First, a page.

The updated outcomes of bladder-preserving trimodal therapy using a real-time tumor-tracking radiotherapy system for patients with muscle-invasive bladder cancer.

Bladder-preserving trimodal therapy is recognized as a promising alternative treatment for muscle-invasive bladder cancer. We report the updated outcomes of muscle-invasive bladder cancer patients that were treated using our treatment protocol, which involves radiotherapy delivered with a real-time tumor-tracking radiotherapy system.

Thirty-eight patients who were diagnosed with T2-T4N0M0 bladder cancer between 1998 and 2016 and had clinically inoperable disease or refused to undergo surgery were enrolled. The treatment protocol included maximal transurethral resection followed by whole-bladder radiotherapy (40 Gy). Concurrent nedaplatin-based chemotherapy was administered to patients with adequate renal function. At the time of the first evaluation (via transurethral resection of the tumor bed), fiducial markers were endoscopically inserted into the bladder wall around the tumor. A boost of 25 Gy was administered using the real-time tumor-tracking radiotherapy system. The second evaluation (via transurethral resection of the tumor bed) was performed 6 months after the start of treatment. The Kaplan-Meier method and Cox hazards analysis were used to analyze overall survival and cancer-specific survival.

The median duration of the follow-up period was 28 months (range: 3-161 months). The 5- and 10-year overall survival rates were 54.9 and 41.2%, respectively. Twenty-five (65.8%) and twenty (74.1%) patients had achieved complete responses to chemoradiation at the first and second evaluations, respectively. In univariate and multivariate analyses, performance status was found to be significantly associated with overall survival [P = 0.03, hazard ratio: 3.48, 95% confidence interval: 1.15-10.6] and cancer-specific survival [P = 0.02, hazard ratio: 4.57, 95% confidence interval: 1.32-16.9], and sex was shown to be significantly associated with cancer-specific survival [P = 0.03, hazard ratio: 3.07, 95% confidence interval: 1.09-8.30].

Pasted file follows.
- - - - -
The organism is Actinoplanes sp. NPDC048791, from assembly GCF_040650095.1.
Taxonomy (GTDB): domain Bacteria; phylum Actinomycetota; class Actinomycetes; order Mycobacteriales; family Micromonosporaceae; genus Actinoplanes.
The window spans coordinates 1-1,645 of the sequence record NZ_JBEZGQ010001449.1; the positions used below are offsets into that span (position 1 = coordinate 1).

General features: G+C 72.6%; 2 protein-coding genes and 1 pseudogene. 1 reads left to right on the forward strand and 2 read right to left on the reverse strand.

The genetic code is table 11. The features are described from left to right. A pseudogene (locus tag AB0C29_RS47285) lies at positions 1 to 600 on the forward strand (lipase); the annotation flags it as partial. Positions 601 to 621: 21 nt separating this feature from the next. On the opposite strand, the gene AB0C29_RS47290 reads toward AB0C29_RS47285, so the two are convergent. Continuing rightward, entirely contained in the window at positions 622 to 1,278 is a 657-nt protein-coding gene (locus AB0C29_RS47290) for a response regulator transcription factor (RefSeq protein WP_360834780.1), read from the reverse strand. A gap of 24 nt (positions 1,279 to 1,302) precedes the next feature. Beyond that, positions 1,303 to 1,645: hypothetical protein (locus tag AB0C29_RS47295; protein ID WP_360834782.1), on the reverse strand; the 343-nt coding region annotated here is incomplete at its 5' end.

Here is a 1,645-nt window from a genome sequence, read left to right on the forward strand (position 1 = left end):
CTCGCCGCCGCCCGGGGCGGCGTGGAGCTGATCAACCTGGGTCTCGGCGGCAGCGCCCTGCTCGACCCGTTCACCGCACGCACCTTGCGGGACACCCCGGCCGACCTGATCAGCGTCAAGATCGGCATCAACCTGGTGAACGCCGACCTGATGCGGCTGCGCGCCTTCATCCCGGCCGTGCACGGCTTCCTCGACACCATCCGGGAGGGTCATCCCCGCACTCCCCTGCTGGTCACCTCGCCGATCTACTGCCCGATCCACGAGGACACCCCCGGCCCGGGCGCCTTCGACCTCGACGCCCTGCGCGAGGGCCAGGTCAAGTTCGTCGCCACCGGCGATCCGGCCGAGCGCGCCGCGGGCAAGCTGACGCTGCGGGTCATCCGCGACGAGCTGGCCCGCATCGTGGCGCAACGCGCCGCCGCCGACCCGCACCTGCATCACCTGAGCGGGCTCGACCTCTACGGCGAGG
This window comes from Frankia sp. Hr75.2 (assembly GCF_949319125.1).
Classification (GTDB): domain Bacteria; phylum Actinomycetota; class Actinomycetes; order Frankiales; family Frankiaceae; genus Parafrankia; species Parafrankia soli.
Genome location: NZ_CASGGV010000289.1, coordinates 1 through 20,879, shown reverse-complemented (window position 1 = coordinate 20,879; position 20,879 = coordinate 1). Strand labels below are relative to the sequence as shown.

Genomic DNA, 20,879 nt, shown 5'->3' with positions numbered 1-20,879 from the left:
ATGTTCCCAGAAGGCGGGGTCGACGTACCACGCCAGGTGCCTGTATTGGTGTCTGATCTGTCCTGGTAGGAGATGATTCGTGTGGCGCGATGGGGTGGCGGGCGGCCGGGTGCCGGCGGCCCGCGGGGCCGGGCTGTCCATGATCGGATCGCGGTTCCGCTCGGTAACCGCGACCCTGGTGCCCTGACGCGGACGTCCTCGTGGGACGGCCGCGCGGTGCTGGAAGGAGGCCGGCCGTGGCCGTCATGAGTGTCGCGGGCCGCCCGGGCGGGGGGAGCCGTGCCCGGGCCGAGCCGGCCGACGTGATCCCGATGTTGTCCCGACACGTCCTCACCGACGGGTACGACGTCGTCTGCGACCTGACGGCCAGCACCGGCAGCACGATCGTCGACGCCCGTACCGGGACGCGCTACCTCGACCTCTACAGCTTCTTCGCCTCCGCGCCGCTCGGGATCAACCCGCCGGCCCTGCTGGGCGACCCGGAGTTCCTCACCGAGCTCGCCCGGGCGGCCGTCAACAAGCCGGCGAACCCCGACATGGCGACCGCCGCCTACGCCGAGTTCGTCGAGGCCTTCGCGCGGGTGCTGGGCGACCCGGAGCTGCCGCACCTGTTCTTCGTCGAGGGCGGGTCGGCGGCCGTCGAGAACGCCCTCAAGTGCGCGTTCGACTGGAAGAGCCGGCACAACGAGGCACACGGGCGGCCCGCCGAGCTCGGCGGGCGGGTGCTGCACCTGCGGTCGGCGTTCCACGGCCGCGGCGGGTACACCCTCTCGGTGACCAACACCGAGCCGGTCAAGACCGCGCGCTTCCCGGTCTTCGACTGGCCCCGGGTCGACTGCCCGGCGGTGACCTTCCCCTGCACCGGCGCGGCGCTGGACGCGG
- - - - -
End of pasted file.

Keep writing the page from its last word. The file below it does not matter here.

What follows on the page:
Our bladder-preserving trimodal therapy protocol, which involves the use of a real-time tumor-tracking radiotherapy system, produced an acceptable overall survival rate. This therapy is a reasonable alternative for patients that are medically unfit for or do not want to undergo cystectomy.

Japanese journal of clinical oncology. 2020 Jan 19 [Epub ahead of print]

Haruka Miyata, Takahiro Osawa, Takashige Abe, Hiroshi Kikuchi, Ryuji Matsumoto, Satoru Maruyama, Kentaro Nishioka, Shinichi Shimizu, Takayuki Hashimoto, Hiroki Shirato, Nobuo Shinohara

Department of Renal and Genitourinary Surgery, Hokkaido University, Sapporo, Japan., Department of Radiation Medical Science and Engineering, Hokkaido University, Sapporo, Japan., Department of Radiation Medicine, Hokkaido University, Sapporo, Japan., Global Station for Quantum Biomedical Science and Engineering, Global Institution for Collaborative Research and Education, Hokkaido University, Sapporo, Japan.